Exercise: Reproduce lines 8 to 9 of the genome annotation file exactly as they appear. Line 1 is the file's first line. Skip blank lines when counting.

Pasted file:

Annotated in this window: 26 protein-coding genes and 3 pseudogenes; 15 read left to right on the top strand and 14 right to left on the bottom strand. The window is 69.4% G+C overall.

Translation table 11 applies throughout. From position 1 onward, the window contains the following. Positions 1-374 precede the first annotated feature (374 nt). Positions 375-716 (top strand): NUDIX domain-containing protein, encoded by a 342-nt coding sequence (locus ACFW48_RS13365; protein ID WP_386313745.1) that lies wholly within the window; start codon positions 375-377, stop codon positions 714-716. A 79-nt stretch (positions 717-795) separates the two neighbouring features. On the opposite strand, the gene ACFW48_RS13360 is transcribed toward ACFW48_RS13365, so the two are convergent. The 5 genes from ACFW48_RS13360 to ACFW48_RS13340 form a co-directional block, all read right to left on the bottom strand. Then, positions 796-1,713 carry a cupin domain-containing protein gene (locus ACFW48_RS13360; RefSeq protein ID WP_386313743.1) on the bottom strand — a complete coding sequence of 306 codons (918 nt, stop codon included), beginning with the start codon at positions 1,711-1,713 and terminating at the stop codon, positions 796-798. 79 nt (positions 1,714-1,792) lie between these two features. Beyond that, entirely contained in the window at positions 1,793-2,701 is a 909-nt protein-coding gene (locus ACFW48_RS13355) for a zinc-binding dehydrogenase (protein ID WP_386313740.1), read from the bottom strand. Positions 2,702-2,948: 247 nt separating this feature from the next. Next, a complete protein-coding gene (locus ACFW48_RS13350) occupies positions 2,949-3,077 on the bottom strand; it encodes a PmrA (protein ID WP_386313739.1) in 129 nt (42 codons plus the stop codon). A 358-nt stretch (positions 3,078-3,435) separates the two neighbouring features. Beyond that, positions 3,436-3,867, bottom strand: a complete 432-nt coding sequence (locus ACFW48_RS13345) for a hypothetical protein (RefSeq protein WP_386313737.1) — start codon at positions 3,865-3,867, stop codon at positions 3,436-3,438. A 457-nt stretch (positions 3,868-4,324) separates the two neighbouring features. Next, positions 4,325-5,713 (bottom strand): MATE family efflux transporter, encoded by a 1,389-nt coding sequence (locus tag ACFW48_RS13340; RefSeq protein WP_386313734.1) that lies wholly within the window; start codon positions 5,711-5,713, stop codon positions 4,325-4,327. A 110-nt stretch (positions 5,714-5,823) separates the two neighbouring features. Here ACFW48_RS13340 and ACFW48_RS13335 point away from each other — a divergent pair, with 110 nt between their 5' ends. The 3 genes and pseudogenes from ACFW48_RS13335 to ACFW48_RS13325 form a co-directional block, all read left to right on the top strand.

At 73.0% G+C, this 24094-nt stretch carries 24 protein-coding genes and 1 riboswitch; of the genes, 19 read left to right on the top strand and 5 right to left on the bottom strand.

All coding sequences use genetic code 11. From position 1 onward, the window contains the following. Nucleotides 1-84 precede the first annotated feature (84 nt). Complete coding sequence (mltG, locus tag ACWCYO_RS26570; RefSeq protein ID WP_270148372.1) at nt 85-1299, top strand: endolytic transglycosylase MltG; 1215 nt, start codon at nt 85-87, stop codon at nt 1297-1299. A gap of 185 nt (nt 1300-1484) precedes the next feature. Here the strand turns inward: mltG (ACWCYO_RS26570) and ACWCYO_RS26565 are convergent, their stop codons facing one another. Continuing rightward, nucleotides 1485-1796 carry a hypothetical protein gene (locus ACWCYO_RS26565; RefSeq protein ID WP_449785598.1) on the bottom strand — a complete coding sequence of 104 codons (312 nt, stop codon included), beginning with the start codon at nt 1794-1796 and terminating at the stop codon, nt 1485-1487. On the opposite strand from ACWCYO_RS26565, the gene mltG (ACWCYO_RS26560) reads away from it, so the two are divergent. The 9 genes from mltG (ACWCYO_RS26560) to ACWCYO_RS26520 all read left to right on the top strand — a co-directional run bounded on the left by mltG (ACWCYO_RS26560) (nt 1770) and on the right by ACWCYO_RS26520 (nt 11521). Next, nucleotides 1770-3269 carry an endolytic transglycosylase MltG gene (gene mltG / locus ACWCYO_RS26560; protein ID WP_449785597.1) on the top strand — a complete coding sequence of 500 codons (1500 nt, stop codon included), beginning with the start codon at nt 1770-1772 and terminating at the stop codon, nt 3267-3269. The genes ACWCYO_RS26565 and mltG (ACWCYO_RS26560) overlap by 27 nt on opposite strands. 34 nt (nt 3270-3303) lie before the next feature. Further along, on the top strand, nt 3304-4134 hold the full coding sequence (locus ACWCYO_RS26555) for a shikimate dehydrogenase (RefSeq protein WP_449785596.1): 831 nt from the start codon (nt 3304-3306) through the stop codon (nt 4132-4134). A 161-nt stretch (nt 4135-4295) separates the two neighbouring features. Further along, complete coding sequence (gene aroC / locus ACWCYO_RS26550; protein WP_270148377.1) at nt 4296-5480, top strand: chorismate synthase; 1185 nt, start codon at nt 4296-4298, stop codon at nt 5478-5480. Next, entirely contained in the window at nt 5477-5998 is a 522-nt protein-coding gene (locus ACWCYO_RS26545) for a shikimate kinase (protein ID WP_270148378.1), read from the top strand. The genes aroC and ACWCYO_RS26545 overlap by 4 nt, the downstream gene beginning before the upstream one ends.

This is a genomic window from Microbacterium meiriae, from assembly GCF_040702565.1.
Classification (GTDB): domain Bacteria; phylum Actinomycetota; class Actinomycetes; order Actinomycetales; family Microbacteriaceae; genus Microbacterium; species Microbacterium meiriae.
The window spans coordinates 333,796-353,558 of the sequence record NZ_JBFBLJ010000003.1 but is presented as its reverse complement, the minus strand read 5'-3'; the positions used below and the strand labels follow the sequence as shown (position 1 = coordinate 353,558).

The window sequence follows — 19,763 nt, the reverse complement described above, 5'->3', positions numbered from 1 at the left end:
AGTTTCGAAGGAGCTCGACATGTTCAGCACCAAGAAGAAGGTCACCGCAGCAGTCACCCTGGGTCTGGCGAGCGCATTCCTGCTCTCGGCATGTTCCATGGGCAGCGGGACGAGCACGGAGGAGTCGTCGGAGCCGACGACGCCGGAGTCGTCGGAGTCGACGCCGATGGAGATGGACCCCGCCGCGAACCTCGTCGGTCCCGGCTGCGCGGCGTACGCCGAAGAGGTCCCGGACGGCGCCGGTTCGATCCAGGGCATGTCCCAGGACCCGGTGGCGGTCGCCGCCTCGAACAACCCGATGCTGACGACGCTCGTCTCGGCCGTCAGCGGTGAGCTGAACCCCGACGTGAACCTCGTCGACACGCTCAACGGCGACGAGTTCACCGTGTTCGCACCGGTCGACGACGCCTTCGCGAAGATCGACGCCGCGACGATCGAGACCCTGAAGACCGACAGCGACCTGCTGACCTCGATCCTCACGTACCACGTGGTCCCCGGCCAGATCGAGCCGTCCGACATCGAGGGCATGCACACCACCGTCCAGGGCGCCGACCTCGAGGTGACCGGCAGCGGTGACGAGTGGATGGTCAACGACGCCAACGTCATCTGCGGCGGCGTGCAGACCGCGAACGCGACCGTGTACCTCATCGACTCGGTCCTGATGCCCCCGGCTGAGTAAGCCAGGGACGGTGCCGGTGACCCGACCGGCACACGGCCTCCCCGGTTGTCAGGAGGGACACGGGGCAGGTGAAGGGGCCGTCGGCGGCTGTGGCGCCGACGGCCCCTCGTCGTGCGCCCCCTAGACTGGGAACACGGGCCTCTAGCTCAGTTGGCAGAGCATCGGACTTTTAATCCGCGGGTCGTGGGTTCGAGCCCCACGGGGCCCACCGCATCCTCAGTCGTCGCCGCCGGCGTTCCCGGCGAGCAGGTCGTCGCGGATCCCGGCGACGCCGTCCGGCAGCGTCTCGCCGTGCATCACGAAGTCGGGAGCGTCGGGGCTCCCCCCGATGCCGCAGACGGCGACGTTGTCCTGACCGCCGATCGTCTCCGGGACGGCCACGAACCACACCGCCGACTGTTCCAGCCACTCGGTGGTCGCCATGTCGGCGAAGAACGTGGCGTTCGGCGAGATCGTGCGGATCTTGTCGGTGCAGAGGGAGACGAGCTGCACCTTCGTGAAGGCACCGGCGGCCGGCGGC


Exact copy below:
The window sequence follows — 19,763 nt, the reverse complement described above, 5'->3', positions numbered from 1 at the left end:
AGTTTCGAAGGAGCTCGACATGTTCAGCACCAAGAAGAAGGTCACCGCAGCAGTCACCCTGGGTCTGGCGAGCGCATTCCTGCTCTCGGCATGTTCCATGGGCAGCGGGACGAGCACGGAGGAGTCGTCGGAGCCGACGACGCCGGAGTCGTCGGAGTCGACGCCGATGGAGATGGACCCCGCCGCGAACCTCGTCGGTCCCGGCTGCGCGGCGTACGCCGAAGAGGTCCCGGACGGCGCCGGTTCGATCCAGGGCATGTCCCAGGACCCGGTGGCGGTCGCCGCCTCGAACAACCCGATGCTGACGACGCTCGTCTCGGCCGTCAGCGGTGAGCTGAACCCCGACGTGAACCTCGTCGACACGCTCAACGGCGACGAGTTCACCGTGTTCGCACCGGTCGACGACGCCTTCGCGAAGATCGACGCCGCGACGATCGAGACCCTGAAGACCGACAGCGACCTGCTGACCTCGATCCTCACGTACCACGTGGTCCCCGGCCAGATCGAGCCGTCCGACATCGAGGGCATGCACACCACCGTCCAGGGCGCCGACCTCGAGGTGACCGGCAGCGGTGACGAGTGGATGGTCAACGACGCCAACGTCATCTGCGGCGGCGTGCAGACCGCGAACGCGACCGTGTACCTCATCGACTCGGTCCTGATGCCCCCGGCTGAGTAAGCCAGGGACGGTGCCGGTGACCCGACCGGCACACGGCCTCCCCGGTTGTCAGGAGGGACACGGGGCAGGTGAAGGGGCCGTCGGCGGCTGTGGCGCCGACGGCCCCTCGTCGTGCGCCCCCTAGACTGGGAACACGGGCCTCTAGCTCAGTTGGCAGAGCATCGGACTTTTAATCCGCGGGTCGTGGGTTCGAGCCCCACGGGGCCCACCGCATCCTCAGTCGTCGCCGCCGGCGTTCCCGGCGAGCAGGTCGTCGCGGATCCCGGCGACGCCGTCCGGCAGCGTCTCGCCGTGCATCACGAAGTCGGGAGCGTCGGGGCTCCCCCCGATGCCGCAGACGGCGACGTTGTCCTGACCGCCGATCGTCTCCGGGACGGCCACGAACCACACCGCCGACTGTTCCAGCCACTCGGTGGTCGCCATGTCGGCGAAGAACGTGGCGTTCGGCGAGATCGTGCGGATCTTGTCGGTGCAGAGGGAGACGAGCTGCACCTTCGTGAAGGCACCGGCGGCCGGCGGC